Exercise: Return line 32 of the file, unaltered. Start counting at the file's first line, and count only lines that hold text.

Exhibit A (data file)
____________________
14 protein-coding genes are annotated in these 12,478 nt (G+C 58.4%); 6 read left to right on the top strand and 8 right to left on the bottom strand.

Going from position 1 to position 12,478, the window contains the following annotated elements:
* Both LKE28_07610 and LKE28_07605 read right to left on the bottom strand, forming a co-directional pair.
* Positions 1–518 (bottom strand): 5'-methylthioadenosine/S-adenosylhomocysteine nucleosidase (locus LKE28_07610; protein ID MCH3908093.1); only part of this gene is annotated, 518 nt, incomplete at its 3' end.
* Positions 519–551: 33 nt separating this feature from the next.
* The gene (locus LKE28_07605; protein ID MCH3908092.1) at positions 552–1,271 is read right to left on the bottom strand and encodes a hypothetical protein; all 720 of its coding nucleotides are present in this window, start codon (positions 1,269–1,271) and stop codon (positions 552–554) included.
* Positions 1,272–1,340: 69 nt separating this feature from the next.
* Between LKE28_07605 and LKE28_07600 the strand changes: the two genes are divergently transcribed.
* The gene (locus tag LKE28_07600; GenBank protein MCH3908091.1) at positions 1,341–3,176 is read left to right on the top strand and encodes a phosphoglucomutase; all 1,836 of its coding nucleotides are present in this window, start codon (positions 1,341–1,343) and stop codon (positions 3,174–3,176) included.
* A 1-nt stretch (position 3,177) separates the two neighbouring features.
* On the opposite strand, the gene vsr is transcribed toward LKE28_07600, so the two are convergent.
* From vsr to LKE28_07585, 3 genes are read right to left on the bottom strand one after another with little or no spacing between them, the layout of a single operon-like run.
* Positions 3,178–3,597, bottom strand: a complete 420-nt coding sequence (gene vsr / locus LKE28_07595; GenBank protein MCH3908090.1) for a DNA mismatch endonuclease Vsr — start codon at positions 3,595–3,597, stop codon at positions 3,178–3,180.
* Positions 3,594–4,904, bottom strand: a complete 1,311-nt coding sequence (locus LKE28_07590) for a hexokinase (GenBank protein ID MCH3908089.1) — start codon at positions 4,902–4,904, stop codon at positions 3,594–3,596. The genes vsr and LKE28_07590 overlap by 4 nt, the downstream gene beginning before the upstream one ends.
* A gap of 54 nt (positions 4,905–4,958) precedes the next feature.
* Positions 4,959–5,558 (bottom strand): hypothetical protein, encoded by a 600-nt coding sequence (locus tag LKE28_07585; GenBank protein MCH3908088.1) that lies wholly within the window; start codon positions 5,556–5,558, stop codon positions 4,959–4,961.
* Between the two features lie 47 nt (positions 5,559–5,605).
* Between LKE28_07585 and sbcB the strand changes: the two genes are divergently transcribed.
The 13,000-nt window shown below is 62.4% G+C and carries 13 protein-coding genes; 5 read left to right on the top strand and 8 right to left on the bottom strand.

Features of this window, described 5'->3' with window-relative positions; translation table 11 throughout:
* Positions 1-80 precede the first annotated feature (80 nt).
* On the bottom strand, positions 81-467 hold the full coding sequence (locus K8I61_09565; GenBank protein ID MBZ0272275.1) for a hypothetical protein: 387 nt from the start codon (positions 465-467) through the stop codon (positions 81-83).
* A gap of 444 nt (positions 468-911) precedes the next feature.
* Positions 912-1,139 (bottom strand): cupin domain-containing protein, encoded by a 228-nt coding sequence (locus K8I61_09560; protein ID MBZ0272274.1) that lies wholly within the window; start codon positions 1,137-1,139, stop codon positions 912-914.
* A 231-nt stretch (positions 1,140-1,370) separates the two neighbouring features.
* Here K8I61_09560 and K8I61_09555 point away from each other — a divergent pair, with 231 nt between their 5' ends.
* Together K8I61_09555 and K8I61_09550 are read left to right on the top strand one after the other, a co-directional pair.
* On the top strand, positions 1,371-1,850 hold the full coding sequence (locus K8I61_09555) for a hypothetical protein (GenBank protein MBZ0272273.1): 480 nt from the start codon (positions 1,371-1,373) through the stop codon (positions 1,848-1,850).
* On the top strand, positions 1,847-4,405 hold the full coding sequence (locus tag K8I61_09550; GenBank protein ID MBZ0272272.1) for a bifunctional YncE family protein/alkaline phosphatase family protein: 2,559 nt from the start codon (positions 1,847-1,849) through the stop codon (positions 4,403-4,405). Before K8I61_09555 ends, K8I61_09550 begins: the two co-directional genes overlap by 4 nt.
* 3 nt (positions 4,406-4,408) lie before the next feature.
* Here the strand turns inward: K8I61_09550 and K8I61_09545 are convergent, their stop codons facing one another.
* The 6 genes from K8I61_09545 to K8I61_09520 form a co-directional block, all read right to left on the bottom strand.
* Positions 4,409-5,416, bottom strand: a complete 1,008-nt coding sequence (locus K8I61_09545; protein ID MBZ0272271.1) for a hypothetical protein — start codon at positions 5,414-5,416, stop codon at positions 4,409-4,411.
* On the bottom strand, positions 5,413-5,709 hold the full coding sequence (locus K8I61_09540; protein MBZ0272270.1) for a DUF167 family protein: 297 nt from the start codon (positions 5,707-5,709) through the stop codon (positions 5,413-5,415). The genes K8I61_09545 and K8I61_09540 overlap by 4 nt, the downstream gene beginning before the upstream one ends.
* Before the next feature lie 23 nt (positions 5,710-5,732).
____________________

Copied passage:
* The 6 genes from K8I61_09545 to K8I61_09520 form a co-directional block, all read right to left on the bottom strand.